pile-ups, especially on icy or poor visibility conditions. Or, when a vehicle
  crosses an intersection, observing opposite=lane-obstruction - construction,
  double-park, commercial loading / un-loading, garbage truck, or stopped school
  -bus - there is no clear way for it to alert vehicles turning in to that lane
  as it drives straight on its away.

  The H3-LISP mobility network solves this limitation of direct vehicle to
  vehicle communication by MobilityClients (EIDs) communicating with in-network
  road-tile in-network states. These states are aggregated-maintained by LISP
  EID addressable H3Servers. An important set of use-cases involves propagation
  of condition information to MobilityClients to provide drivers heads-up alerts
  on hazards and obstacles beyond line of sight: over traffic, around blocks,
  far-side-junction, beyond turns and surface-curvatures. This highlights the
  importance of networks in providing road-safety greater then any isolated or
  autonomous vehicle safety technology.

  To summarize the H3-LISP solution outline:

  (1) Partition: Geo-spatial H3.r15 (1sqm) road-tiles indexed by 64bit HIDs
  (2) Geo-spatial tile-state values complied to 64bit condition representation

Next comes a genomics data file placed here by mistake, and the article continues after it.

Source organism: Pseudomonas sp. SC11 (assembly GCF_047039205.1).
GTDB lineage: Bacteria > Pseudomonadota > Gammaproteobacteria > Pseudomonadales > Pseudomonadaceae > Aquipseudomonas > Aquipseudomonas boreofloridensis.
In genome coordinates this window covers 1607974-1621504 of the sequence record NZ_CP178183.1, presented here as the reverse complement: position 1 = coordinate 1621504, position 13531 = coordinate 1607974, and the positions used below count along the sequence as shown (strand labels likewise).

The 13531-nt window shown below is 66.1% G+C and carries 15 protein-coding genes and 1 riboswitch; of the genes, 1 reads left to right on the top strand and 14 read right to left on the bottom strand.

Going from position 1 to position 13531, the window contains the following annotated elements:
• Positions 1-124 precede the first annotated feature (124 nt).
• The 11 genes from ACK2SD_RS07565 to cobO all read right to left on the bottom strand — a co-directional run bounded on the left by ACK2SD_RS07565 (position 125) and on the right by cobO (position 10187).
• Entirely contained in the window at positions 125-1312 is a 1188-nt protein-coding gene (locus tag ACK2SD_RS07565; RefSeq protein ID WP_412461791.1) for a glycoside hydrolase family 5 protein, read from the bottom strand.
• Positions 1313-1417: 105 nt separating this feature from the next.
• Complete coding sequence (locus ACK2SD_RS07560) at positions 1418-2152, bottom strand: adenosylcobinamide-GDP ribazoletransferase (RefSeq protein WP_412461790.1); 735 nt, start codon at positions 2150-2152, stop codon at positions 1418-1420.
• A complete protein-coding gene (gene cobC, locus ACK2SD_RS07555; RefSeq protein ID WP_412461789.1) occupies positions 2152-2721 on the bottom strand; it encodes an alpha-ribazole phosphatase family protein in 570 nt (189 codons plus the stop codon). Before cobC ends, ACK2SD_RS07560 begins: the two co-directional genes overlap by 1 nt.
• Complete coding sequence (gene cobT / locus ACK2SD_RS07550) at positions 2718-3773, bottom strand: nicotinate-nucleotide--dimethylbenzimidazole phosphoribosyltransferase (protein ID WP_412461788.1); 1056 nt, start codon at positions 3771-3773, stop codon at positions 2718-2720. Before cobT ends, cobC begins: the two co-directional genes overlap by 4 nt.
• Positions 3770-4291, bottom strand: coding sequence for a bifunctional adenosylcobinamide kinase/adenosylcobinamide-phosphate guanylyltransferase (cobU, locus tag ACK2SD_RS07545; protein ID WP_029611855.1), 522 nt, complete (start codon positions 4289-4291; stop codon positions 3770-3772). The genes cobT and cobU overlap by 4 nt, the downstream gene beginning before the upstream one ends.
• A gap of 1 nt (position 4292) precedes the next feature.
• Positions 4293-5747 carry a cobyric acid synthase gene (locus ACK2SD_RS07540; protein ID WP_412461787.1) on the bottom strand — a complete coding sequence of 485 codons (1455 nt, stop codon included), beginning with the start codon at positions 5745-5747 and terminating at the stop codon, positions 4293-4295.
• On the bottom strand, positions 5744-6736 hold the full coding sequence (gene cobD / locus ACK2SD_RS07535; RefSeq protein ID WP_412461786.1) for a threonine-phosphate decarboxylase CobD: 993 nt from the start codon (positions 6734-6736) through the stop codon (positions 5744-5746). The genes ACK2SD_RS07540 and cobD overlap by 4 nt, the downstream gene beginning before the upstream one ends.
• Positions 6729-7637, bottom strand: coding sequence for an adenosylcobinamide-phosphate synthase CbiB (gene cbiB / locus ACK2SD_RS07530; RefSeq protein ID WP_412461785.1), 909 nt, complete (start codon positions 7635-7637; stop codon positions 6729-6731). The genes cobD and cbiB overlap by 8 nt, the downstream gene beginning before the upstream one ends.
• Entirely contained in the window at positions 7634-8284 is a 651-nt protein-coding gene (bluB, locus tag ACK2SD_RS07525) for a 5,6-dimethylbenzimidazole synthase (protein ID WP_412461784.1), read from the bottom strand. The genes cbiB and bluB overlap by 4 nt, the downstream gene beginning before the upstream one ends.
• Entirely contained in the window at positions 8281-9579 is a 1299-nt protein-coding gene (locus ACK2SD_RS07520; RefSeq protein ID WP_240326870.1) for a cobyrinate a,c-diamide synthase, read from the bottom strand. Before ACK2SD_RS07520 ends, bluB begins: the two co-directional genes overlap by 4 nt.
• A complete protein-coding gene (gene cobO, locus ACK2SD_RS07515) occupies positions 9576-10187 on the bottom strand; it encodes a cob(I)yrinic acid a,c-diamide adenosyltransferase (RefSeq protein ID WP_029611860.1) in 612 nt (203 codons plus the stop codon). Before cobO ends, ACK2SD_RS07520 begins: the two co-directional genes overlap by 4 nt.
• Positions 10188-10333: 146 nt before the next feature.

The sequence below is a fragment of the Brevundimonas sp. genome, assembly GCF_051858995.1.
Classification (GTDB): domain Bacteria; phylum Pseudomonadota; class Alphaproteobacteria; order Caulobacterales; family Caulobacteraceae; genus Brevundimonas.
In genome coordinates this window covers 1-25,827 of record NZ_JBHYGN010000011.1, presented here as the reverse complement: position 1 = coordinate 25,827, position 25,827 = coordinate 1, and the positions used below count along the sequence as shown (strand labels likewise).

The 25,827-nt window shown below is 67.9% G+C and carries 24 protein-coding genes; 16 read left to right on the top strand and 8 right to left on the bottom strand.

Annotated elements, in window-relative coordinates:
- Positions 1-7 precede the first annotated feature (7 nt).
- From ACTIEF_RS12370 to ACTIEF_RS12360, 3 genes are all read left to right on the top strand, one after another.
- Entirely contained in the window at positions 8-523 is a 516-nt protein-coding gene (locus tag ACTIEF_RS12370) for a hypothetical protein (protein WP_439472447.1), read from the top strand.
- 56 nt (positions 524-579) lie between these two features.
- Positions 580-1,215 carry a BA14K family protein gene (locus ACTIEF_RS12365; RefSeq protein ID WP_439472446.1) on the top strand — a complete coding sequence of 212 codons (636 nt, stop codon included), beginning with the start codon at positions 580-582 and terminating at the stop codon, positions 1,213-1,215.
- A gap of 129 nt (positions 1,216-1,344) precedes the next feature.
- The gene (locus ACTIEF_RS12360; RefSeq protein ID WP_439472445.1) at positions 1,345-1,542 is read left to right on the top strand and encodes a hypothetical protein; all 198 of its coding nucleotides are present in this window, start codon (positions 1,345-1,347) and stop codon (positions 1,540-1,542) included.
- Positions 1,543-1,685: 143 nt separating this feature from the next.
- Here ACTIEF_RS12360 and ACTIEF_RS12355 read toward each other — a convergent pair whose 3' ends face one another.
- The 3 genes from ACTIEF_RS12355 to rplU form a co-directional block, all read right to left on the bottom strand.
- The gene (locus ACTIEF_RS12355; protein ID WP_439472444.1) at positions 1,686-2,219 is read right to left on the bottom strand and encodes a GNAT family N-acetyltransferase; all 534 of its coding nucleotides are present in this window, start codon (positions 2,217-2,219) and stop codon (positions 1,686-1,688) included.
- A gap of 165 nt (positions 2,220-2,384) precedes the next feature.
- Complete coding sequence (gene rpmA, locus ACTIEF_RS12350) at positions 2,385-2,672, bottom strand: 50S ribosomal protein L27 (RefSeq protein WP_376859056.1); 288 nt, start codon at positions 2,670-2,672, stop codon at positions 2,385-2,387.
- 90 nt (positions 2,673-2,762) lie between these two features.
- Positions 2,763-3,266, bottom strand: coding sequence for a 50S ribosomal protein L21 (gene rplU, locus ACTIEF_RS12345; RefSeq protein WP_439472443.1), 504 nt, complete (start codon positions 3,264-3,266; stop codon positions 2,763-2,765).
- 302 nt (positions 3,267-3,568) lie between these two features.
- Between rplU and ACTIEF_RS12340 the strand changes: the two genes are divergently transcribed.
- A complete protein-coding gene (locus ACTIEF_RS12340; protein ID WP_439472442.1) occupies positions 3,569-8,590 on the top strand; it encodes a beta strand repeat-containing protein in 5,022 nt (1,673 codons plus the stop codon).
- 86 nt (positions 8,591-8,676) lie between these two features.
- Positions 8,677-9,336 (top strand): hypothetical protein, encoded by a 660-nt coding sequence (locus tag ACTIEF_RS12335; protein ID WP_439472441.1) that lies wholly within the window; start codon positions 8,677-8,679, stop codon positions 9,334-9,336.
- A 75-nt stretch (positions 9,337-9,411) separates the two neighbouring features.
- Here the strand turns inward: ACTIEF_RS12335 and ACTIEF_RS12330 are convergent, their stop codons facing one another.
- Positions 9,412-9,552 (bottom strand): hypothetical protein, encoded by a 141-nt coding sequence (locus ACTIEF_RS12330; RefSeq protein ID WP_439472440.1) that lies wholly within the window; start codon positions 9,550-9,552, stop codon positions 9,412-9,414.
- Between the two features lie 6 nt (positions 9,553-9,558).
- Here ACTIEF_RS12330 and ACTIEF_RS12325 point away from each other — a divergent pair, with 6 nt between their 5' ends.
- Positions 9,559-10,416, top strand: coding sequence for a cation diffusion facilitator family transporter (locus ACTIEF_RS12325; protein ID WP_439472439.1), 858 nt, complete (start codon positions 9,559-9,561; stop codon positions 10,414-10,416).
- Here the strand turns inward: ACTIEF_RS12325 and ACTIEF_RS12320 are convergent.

(3) Geo-spatial H3Servers use H3.r9 resolution to aggregate H3.r15 road-tiles
  (4) H3Servers function also as multicast channels of H3.r15 state updates
  (5) H3Servers are distributed for in-network scale, latency, and throughput
  (6) An overlay tunneled-network is used to map the mobility-network traffic
  (7) Tunneled overlay network is used to implement signal-free mcast channels
  (8) Tunnels also used between MobilityClients/H3Servers <> and the LISP edge
  (9) ClientXTRs and ServerXTRs tunnel traffic to and from the LISP EdgeRTRs
  (10) EdgeRTRs register-resolve identity-location as well as mcast registration

  |                        H3 Hexagon ID Key                      |
  |                      H3 Hexagon State-Value                   |

                  ___              ___             ___
                /     \          /     \          /    \         H3Servers
               | H3-R9 |        | H3-R9 |        |      |
           ---  \ ___ / ---  --- \_____/ ---  --- \____/ ---
               ServerXTR        ServerXTR        ServerXTR